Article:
Financial Literacy as the Key to Economic Independence
Updated: Mar 26, 2022
In the modern world, any service and product can be easily bought for money; both with cash and credit. Earning and spending money has long been a regular part of life and many of us rarely go a day without purchasing something. Understanding and being able to effectively manage our finances, ensuring that our expenses do not outgrow our earnings, is a difficult skill to learn. However, when one is able to master it, the potential to grow is exponential.
Unfortunately, not everyone has the ability to sit down and learn. Many Russians living in rural parts of the country live paycheck to paycheck. Their schedules are packed full of activities, ranging from growing their own food, taking care of children and grandchildren, remodeling and adding on to their homes, and managing their businesses. Russia is not alone—across the G20, the average grade (out of 21) for financial literacy is 12.7 points.
The work GEN does in Siberia empowers women to make knowledge-based financial decisions. There are many key areas where our organization works to overcome the remnants of the socialist past. In the West, children are taught from an early age to think in the context of a free-market economy. This mentality is radically different from the collectivistic society established in Russia. The last thirty years of capitalism in Russia is barely enough to even begin changing the perceptions of the masses. It goes without saying that in these thirty years, the country has gone through four major economic crises, all of which have affected the citizens.
It may be tempting to place the responsibility for solving these issues on the government or officials, instead of considering the intricacies of the system. First, citizens need to understand their civil rights and economic foundations, then, they can learn financial planning and develop a positive relationship with creditors.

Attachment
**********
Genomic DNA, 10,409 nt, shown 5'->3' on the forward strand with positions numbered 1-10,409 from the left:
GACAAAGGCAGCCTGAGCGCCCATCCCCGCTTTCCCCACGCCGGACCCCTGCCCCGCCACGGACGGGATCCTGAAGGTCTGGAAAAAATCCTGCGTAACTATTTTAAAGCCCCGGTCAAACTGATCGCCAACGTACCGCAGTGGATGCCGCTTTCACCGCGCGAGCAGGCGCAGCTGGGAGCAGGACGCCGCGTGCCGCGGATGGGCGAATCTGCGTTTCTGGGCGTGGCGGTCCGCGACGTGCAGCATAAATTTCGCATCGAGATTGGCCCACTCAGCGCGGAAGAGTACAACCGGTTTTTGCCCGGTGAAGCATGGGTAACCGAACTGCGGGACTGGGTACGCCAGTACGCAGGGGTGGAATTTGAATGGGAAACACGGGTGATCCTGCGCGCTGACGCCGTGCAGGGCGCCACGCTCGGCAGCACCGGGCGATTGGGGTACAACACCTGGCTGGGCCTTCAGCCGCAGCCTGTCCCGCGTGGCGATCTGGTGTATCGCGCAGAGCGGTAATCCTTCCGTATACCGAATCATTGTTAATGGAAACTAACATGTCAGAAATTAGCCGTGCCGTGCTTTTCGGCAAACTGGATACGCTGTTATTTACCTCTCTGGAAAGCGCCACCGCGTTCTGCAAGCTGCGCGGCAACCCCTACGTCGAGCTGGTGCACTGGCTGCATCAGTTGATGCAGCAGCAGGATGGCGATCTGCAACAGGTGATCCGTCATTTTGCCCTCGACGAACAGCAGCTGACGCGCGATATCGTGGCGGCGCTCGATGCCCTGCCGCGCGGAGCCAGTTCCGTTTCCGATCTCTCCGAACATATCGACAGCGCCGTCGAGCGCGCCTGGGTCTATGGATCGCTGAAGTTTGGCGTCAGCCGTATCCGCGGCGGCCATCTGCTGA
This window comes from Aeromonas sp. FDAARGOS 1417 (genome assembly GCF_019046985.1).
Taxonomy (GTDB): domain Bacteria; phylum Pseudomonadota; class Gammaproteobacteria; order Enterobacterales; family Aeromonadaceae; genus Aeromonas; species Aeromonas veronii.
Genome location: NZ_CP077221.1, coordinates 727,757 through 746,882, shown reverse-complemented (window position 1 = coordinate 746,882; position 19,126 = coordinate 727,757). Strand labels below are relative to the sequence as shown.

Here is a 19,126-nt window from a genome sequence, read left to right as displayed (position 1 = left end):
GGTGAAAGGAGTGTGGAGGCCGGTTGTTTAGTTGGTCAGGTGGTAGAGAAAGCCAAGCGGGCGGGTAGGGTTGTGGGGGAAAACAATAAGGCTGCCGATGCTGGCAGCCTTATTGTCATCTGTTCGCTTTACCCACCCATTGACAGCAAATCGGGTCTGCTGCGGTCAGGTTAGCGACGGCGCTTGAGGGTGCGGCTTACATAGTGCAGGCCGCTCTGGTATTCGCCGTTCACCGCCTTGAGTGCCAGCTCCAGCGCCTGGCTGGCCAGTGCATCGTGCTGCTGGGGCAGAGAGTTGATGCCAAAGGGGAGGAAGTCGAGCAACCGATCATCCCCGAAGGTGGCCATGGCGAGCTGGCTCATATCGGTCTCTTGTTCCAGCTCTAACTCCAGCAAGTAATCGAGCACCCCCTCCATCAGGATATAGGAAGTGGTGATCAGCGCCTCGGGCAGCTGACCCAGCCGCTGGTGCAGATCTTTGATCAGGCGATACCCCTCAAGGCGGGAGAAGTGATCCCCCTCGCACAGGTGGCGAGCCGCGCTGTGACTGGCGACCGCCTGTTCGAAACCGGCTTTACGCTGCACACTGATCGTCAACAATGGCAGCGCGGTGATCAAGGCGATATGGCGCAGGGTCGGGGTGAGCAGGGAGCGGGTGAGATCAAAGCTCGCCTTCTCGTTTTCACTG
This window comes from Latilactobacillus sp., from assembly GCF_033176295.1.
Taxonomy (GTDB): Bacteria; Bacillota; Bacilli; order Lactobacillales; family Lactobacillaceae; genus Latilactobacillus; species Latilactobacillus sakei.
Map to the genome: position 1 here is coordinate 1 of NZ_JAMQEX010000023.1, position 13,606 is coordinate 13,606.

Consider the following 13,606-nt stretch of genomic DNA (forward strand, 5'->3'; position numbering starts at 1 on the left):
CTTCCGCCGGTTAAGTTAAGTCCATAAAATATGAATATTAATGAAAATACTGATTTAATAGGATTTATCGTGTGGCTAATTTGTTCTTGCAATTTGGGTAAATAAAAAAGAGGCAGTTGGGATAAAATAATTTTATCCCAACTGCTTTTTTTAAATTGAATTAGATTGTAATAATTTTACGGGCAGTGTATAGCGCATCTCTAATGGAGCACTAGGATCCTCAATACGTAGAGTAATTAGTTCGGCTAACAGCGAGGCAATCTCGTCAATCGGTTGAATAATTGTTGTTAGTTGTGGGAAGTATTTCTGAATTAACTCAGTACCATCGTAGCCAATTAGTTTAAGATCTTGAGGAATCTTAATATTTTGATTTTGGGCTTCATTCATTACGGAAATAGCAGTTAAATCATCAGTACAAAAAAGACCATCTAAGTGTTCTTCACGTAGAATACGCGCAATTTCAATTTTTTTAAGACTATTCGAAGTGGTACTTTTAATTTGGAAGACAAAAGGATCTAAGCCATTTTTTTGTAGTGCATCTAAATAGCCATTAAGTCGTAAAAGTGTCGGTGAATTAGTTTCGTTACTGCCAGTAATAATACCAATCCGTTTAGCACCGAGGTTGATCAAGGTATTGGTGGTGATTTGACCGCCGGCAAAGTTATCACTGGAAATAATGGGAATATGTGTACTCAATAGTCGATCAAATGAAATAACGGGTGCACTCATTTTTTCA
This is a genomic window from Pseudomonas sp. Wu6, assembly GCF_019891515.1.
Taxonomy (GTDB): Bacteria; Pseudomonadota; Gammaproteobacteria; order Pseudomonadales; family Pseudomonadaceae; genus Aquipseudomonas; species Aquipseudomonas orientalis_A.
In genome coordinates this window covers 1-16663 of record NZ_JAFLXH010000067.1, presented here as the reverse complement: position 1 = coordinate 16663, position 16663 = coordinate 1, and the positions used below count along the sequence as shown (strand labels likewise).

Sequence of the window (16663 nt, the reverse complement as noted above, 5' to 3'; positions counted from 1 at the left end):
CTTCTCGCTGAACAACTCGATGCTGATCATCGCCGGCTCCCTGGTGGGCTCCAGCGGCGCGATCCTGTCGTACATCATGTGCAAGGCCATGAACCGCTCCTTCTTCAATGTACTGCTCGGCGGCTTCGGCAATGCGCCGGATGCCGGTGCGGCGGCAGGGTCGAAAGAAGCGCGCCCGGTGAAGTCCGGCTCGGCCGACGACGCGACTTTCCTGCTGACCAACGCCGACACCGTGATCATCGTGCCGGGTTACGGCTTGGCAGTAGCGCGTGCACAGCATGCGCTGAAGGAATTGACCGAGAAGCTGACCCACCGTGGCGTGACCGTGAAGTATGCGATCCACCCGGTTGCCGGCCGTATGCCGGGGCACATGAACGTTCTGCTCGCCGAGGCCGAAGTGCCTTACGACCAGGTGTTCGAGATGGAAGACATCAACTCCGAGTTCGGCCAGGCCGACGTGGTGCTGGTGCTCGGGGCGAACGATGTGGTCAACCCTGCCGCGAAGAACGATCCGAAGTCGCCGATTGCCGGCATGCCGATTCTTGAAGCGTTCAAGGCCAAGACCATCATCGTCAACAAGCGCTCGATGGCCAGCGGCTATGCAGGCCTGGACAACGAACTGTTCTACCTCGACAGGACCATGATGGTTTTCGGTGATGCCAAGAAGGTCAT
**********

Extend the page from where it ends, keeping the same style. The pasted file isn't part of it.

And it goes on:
In recent years, more and more people have fallen victim to “get rich quick” schemes. They invest in pyramid schemes and get burned, becoming wary of legitimate opportunities—including stock and government investing. Many families lost everything during the fall of the Soviet Union, so the distrust of banking systems runs rampant. Even more so, people avoid “complicated” opportunities that involve legal paperwork and preliminary investments. Regardless, there are always those looking for the next opportunity to make it big. They “invest” in high-risk, high-reward ideas and then find themselves in the red.
One of the programs we have developed takes into account the low income levels of the populations we serve in Southern Siberia. When there is little, or no, discretionary income, it is difficult to engage with people, encouraging them to save or invest. This program encourages our project participants to use their skills for the betterment of the society. GEN works with women to develop a business plan and then helps execute it within the community, filling a need inside and outside the home.
A financially literate person understands money and the economic interdependencies of their actions. It is easy to take advantage of desperate and uninformed people. By helping women raise, keep, and reinvest capital, Girls Education Nation is helping cultivate a new generation of financially literate citizens.